Looking to do a little hiking this weekend, but don’t feel like setting out on your own? Sign up for a free guided outing with the folks from Deschutes Land Trust. They have several hikes scheduled this weekend, ranging from a wildflower walk in Whychus Canyon Preserve to a bird walk at Camp Polk Meadow Preserve. Most of the hikes are mellow and easy, perfect for those looking for a hassle-free outing with a knowledgeable guide. Spots fill fast and are totally free, so make your reservation today.
Catch a ballgame at the Bend Elks Youth Baseball Tournament (May 25-27)
Since 2005, the Bend Elks (our local baseball team) have hosted one of the northwest’s biggest youth baseball tournaments. Even if you’re not the world’s greatest fan of the sport, it’s hard not to be impressed by the backdrop of the Cascade Mountains and the sheer volume of high school athletes journeying here to play their young hearts out. If you’re just showing up to watch, you’ll be happy to know there’s no gate fee. Catch a game or two, eat a hot dog, and feel happy knowing proceeds from team entry fees help support youth baseball in Bend. You can find details and game schedules here.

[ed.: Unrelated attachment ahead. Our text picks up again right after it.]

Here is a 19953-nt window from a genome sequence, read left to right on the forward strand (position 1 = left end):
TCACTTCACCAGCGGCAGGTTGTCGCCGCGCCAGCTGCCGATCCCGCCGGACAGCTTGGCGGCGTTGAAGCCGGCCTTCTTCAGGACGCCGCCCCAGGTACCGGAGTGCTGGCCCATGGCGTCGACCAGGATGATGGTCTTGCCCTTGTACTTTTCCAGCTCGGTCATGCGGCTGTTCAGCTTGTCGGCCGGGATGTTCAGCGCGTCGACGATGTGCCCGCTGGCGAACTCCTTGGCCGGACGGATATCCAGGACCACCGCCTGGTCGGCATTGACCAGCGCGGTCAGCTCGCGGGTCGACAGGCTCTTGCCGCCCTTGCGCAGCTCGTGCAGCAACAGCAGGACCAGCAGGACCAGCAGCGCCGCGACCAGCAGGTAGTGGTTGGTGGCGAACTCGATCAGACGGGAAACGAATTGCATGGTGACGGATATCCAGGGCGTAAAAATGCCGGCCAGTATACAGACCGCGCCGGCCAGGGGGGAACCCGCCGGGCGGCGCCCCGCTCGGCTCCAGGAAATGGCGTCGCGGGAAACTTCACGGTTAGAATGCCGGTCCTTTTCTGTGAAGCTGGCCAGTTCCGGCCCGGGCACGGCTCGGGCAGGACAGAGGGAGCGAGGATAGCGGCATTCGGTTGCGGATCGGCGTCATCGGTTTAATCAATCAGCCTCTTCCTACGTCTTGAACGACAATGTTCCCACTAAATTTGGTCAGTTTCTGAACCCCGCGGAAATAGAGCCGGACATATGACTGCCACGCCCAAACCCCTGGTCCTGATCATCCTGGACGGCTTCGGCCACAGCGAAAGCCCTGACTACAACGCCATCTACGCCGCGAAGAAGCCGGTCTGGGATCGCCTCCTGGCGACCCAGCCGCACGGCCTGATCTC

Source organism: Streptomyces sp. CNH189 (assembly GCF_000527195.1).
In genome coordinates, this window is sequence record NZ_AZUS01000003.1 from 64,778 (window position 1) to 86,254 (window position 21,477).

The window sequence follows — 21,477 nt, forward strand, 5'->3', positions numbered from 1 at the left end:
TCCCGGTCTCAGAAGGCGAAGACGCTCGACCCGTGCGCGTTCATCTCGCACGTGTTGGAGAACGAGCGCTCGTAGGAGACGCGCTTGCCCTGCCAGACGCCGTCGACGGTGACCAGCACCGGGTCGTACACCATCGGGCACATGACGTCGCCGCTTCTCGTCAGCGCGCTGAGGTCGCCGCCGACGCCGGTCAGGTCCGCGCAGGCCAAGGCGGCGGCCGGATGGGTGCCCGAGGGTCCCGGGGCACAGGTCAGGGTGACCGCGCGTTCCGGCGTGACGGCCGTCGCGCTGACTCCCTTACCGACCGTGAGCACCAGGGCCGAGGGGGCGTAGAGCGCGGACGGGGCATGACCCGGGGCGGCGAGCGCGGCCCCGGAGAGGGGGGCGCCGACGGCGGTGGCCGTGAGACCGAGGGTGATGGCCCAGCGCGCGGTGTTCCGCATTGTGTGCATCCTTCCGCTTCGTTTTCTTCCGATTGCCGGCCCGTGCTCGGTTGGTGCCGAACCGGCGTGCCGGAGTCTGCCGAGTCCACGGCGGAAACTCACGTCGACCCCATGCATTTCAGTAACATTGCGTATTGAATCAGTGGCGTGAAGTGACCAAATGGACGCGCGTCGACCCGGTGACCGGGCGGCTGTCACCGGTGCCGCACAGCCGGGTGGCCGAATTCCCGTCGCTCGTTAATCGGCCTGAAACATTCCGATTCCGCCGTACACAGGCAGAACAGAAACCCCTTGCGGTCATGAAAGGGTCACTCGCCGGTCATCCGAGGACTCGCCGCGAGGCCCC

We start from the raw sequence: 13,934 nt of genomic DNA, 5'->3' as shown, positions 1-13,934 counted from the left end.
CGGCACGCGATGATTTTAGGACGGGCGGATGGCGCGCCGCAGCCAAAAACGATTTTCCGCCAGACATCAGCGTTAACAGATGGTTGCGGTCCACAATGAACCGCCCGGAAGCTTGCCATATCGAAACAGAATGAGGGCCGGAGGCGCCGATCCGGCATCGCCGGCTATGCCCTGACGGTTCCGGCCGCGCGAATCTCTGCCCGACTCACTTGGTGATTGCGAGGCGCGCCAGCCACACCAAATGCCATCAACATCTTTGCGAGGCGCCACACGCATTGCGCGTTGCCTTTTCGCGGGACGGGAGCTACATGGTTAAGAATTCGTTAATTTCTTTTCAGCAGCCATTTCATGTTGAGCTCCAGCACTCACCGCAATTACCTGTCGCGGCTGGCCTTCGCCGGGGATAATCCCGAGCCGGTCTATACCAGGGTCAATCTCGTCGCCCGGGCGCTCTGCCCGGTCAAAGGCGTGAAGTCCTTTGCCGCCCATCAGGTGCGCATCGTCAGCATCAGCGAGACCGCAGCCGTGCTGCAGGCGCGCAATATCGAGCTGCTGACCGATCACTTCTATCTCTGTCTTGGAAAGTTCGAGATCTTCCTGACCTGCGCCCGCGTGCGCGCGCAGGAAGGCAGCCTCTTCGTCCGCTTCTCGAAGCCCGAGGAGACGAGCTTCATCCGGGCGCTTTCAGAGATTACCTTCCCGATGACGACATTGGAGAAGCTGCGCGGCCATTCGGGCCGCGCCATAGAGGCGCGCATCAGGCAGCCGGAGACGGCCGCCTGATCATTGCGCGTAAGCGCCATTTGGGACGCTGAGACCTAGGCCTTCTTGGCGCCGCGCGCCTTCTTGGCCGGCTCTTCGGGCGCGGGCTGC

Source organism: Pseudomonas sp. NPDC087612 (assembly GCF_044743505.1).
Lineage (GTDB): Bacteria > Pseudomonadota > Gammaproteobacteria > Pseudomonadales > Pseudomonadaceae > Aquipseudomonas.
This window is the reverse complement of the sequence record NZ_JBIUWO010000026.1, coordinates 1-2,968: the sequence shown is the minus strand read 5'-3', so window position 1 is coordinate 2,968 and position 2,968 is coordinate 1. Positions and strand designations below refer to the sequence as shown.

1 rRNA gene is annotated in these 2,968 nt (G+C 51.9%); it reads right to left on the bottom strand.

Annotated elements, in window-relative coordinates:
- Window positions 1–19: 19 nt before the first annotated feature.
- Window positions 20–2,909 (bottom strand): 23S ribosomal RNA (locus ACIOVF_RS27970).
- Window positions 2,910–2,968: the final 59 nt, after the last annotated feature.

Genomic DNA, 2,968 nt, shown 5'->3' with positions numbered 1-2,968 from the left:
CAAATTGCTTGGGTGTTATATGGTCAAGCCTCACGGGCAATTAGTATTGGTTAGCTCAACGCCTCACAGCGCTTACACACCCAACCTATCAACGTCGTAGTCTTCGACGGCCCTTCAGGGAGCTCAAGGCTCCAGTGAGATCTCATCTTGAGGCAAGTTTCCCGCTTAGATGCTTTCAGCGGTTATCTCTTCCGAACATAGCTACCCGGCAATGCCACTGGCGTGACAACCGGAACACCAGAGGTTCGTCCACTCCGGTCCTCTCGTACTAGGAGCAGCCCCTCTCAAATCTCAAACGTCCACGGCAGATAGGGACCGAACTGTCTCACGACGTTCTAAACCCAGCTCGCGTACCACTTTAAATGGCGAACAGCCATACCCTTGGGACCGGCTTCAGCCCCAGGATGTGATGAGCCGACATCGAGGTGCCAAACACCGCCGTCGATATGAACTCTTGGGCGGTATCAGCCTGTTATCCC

Hit the grand re-opening of Petersen Rock Garden (May 27)
This folk-art tourist attraction just north of Bend has been a Central Oregon landmark since the 1940s. Petersen Rock Garden has been closed for several months for renovations, but this weekend marks the grand re-opening of this oddball collection of rock creations, museum, and gift shop. Gates open at 10 a.m. and you’re free to wander the grounds ‘til dark. Admission is on the honor system, but they recommend a $3 donation. This is a great place to let the kids run around burning off some energy, and the peacocks strutting the grounds are always my favorite part. To find it, head north on Hwy 97 toward Redmond. Hang a left on SW 61st, left on Young Avenue, cross Canal Blvd, then quickly turn right on SW 77th. Petersen Rock Garden is less than a mile on the right.
Happy Girl Half-Marathon, 10k, 5k, and Happy Little Kids’ Run (May 25-26)